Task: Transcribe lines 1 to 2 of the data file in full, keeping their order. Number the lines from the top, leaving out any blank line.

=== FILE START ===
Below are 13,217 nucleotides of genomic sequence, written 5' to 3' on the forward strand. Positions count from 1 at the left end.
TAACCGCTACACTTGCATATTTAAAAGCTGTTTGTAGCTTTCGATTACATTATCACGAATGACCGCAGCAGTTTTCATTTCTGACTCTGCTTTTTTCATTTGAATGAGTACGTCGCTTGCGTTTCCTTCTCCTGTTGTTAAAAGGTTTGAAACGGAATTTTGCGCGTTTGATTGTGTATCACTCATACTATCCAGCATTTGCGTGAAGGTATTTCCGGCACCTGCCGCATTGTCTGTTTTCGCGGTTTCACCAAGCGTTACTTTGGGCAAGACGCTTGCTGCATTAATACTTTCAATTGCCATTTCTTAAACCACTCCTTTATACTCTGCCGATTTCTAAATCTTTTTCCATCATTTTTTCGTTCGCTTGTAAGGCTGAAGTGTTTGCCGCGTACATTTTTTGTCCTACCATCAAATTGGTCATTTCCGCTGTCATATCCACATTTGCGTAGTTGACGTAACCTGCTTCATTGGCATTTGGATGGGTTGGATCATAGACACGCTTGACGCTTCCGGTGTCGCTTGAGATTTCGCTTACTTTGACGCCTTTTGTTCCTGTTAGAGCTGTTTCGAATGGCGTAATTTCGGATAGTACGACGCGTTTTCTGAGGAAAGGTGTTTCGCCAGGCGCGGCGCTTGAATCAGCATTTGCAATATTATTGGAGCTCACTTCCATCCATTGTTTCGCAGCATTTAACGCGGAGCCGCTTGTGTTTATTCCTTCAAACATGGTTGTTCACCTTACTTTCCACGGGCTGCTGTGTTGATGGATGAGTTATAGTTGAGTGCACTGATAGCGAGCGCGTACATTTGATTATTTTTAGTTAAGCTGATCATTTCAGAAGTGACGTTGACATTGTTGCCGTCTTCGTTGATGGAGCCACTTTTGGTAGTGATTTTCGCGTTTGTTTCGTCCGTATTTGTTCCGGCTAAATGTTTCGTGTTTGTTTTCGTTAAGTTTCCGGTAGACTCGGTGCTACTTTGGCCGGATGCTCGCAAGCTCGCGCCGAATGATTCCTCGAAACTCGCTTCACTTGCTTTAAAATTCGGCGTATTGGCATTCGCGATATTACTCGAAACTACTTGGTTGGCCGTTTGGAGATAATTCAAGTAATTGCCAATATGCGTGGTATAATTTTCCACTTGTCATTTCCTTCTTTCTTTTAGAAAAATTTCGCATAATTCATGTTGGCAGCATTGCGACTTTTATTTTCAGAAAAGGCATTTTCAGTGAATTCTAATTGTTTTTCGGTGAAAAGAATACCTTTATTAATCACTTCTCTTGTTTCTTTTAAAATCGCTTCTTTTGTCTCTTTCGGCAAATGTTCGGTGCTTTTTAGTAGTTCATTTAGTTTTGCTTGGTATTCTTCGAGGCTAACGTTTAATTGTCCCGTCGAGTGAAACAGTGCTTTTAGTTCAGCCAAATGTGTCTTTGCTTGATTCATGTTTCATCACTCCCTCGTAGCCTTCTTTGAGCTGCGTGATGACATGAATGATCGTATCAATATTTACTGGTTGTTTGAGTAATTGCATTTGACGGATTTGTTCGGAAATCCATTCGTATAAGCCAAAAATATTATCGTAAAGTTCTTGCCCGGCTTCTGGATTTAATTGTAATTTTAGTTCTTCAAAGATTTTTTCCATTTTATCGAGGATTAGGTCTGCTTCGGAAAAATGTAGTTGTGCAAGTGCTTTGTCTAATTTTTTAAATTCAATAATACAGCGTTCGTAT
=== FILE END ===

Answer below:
Below are 13,217 nucleotides of genomic sequence, written 5' to 3' on the forward strand. Positions count from 1 at the left end.
TAACCGCTACACTTGCATATTTAAAAGCTGTTTGTAGCTTTCGATTACATTATCACGAATGACCGCAGCAGTTTTCATTTCTGACTCTGCTTTTTTCATTTGAATGAGTACGTCGCTTGCGTTTCCTTCTCCTGTTGTTAAAAGGTTTGAAACGGAATTTTGCGCGTTTGATTGTGTATCACTCATACTATCCAGCATTTGCGTGAAGGTATTTCCGGCACCTGCCGCATTGTCTGTTTTCGCGGTTTCACCAAGCGTTACTTTGGGCAAGACGCTTGCTGCATTAATACTTTCAATTGCCATTTCTTAAACCACTCCTTTATACTCTGCCGATTTCTAAATCTTTTTCCATCATTTTTTCGTTCGCTTGTAAGGCTGAAGTGTTTGCCGCGTACATTTTTTGTCCTACCATCAAATTGGTCATTTCCGCTGTCATATCCACATTTGCGTAGTTGACGTAACCTGCTTCATTGGCATTTGGATGGGTTGGATCATAGACACGCTTGACGCTTCCGGTGTCGCTTGAGATTTCGCTTACTTTGACGCCTTTTGTTCCTGTTAGAGCTGTTTCGAATGGCGTAATTTCGGATAGTACGACGCGTTTTCTGAGGAAAGGTGTTTCGCCAGGCGCGGCGCTTGAATCAGCATTTGCAATATTATTGGAGCTCACTTCCATCCATTGTTTCGCAGCATTTAACGCGGAGCCGCTTGTGTTTATTCCTTCAAACATGGTTGTTCACCTTACTTTCCACGGGCTGCTGTGTTGATGGATGAGTTATAGTTGAGTGCACTGATAGCGAGCGCGTACATTTGATTATTTTTAGTTAAGCTGATCATTTCAGAAGTGACGTTGACATTGTTGCCGTCTTCGTTGATGGAGCCACTTTTGGTAGTGATTTTCGCGTTTGTTTCGTCCGTATTTGTTCCGGCTAAATGTTTCGTGTTTGTTTTCGTTAAGTTTCCGGTAGACTCGGTGCTACTTTGGCCGGATGCTCGCAAGCTCGCGCCGAATGATTCCTCGAAACTCGCTTCACTTGCTTTAAAATTCGGCGTATTGGCATTCGCGATATTACTCGAAACTACTTGGTTGGCCGTTTGGAGATAATTCAAGTAATTGCCAATATGCGTGGTATAATTTTCCACTTGTCATTTCCTTCTTTCTTTTAGAAAAATTTCGCATAATTCATGTTGGCAGCATTGCGACTTTTATTTTCAGAAAAGGCATTTTCAGTGAATTCTAATTGTTTTTCGGTGAAAAGAATACCTTTATTAATCACTTCTCTTGTTTCTTTTAAAATCGCTTCTTTTGTCTCTTTCGGCAAATGTTCGGTGCTTTTTAGTAGTTCATTTAGTTTTGCTTGGTATTCTTCGAGGCTAACGTTTAATTGTCCCGTCGAGTGAAACAGTGCTTTTAGTTCAGCCAAATGTGTCTTTGCTTGATTCATGTTTCATCACTCCCTCGTAGCCTTCTTTGAGCTGCGTGATGACATGAATGATCGTATCAATATTTACTGGTTGTTTGAGTAATTGCATTTGACGGATTTGTTCGGAAATCCATTCGTATAAGCCAAAAATATTATCGTAAAGTTCTTGCCCGGCTTCTGGATTTAATTGTAATTTTAGTTCTTCAAAGATTTTTTCCATTTTATCGAGGATTAGGTCTGCTTCGGAAAAATGTAGTTGTGCAAGTGCTTTGTCTAATTTTTTAAATTCAATAATACAGCGTTCGTAT